If Sims-Williams is correct in locating the author of Pa Gur here it confirms a body of Arthurian lore was extant in this region from an early date, almost certainly circulating in oral form prior to the composition of the Arthurian battle list in Historian Brittonum. Indeed, if Pa Gur is the earlier text, which is probable, it is almost certain that the author of CaO knew of it.

The Battle of the Werewolves
There are similar allusions in both CaO and Pa Gur to a body of Arthurian episodes that are now lost to us but evidently the audience of the time were assumed to be familiar with.7 Furthermore we find that Pa Gur contains some overlap with CaO, both tales clearly reflecting an early mythological Arthur, fighting witches and supernatural monsters, a character of a similar vein to the Arthur of the Mirabilia.

The Mirabilia displays an Arthur in a supernatural world which appears to be at odds with the military exploits of the Arthur in the battles of the Historia Brittonum contained in the same manuscript. Here the dux bellorum is heralded as a historical figure who was the victorious leader of the Britons in twelve battles fighting back against the Saxon advance. But this two-fold Arthur of the Historia Brittonum and the Mirabilia is precisely the same as we find in CaO and Pa Gur.

In CaO the gatekeeper boasts of military exploits in which he has accompanied Arthur in various battles at such faraway places as Scandinavia, India, Africa, Greece and so on, and yet in the same text Arthur is fighting supernatural monsters such as giants, magical boar and witches. This is exactly what we find in the primary (pre-Galfridian) Arthurian traditions, which depict the great Arthur and his band of men as the mighty defenders of the land against every kind of danger.8

Significantly, in Pa Gur we find Arthur fighting at the battle of ‘traethev Trywruid’ (the shores of the Tryfrwyd) mentioned as Arthur’s 10th battle on the bank of a river called Tribruit in the Historia Brittonum.9 This the only battle from the Historia attributed to Arthur in a Welsh non-Galfridian early source and here it is recorded as a traditional Arthurian battle against werewolves.10 In an earlier passage in Pa Gur Arthur and his men are fighting against an army of ‘cinbin’ (dogheads) at the mountains of Eidin which is followed by the conflict at the river Tribruit where his adversary is called Garwlwyd (Rough-Grey).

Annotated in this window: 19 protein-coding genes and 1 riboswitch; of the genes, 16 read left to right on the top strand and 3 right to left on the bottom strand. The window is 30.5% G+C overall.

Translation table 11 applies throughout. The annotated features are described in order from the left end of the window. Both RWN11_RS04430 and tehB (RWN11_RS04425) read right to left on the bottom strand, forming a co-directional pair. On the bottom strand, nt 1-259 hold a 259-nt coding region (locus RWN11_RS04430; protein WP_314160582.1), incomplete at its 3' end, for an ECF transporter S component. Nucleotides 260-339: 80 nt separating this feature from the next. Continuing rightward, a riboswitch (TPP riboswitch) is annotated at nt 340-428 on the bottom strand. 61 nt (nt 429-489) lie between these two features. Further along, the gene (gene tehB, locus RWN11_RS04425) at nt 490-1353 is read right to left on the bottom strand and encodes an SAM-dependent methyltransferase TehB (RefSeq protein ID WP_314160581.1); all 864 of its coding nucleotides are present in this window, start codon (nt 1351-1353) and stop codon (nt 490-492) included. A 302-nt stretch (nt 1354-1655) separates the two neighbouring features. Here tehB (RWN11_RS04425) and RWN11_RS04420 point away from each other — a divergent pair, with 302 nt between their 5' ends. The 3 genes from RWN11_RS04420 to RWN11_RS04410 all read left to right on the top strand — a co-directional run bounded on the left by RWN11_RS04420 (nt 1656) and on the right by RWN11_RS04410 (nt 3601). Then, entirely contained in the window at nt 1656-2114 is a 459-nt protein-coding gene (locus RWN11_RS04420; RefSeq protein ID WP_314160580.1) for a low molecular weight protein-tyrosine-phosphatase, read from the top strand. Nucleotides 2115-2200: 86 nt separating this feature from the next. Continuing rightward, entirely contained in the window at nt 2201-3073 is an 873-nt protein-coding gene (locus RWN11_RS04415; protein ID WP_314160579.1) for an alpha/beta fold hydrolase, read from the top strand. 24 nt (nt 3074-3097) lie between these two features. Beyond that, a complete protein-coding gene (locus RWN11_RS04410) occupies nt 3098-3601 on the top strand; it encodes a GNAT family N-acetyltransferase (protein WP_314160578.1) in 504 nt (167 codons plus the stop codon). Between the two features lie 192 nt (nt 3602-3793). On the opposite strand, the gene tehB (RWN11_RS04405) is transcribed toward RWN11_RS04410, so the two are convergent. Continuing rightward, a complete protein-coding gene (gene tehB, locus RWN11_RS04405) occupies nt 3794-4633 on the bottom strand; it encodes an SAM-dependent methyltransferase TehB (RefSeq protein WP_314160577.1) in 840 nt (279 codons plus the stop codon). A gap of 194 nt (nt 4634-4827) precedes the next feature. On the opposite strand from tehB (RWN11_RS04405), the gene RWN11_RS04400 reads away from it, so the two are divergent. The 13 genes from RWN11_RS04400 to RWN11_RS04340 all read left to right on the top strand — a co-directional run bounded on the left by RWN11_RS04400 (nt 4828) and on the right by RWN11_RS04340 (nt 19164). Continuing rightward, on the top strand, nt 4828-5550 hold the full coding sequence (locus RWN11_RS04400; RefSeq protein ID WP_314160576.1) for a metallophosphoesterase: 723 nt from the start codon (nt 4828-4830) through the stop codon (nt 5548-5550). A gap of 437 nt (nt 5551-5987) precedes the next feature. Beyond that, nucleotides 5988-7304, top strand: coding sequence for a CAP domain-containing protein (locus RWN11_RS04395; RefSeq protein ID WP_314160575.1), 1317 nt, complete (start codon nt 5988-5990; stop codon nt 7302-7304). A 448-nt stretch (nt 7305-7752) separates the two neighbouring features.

In the Welsh Triads we find a character called Gwrgi Garwlwyd (Man-Dog Rough-Grey). He killed one of the Cymry everyday and two on Saturday to avoid killing on Sunday. This is clearly the same character as that of Pa Gur who here again features as a werewolf. As Thomas (Caitlin) Green suggests, this casts doubt on the value of the Historia and the authenticity of the Arthurian battle list therein as a historical source.11 As can be demonstrated with other battles in the list, here the battle at the river Tribruit appears to have been lifted from an earlier source (Pa Gur) and used in the creation of a catalogue of Arthurian victories (Historia Brittonum).

The Black Book of Carmarthen
(National Library of Wales)

The Grip of the Gatekeeper
Both Pa Gur and CaO contain an episode with a gatekeeper setting certain conditions before he admits one to the Court. In both accounts the gatekeeper is named as Glewlwyd Gafaelfawr (Bold Grey Mighty-Grasp). In CaO the guest (Culhwch) must convince the gatekeeper of his right to enter Arthur’s court, but in Pa Gur the role is reversed and it is Arthur who must get past the gatekeeper and gain entry, presumably to his own court? Cai meets a similar recalcitrant gatekeeper in CaO when he attempts to gain entry to the fortress of the giant Wrnach Gawr. Bromwich questions if Glewlwyd had originally been the gatekeeper at the court of the giant Wrnach Gawr?12

Arthur’s recital of his warriors in Pa Gur in order to gain entry to the court is reminiscent of the so-called ‘Court List’ in CaO. The relationship between Pa Gur and CaO proves to be problematic; besides Glewlwyd the gatekeeper, Arthur, Cai, and Bedwyr, a number of characters reappear in CaO, such as Mabon son of Modron and Mabon son of Mellt (perhaps the same person with matronymic and patronymic?), the sea-god Manawydan son of Llŷr and Lluch Llauynnauc/Llwch Llawwynnyawc, who is generally accepted as being the god Lugus (Irish Lugh, Welsh Lleu).

There is clearly further overlap here with the early poem Preiddeu Annwn (The Spoils of Annwn) from the 14th century Llyfr Taliesin (Book of Taliesin), in which Arthur and his retinue journey to the Otherworld in the ship Prydwen to steal the cauldron of the Chief of Annwn. Here we find the character Lluch Lleawc which may be a variant of Llwch Llawwynnawc (as above) from CaO. An 8th century date has been suggested for the poem but anywhere between the 9th and 12th century is probable.13

Considering the length of CaO and its inventories, around 250 characters appear in the ‘Court List’, a degree of overlap is perhaps not surprising. However, many characters and places in Pa Gur are not recalled in CaO and some prominent Arthurian characters are notably absent from the Court List.14

Amr, Arthur’s son as noted in the Mirabilia and appended to the 9th century Historia Brittonum, is not listed in the Court List; the nearest we get is an Amren son of Bedwyr. He may be identical with Hir Amren who appears in the episode of the Black Witch, but is not Arthur’s son. In CaO Arthur’s son is named as Gwydre who is killed by Twrch Trwyth at the battle of Cwm Cerwyn in the Preselis. After this fleeting mention in CaO Gwydre is unheard of again and unknown elsewhere.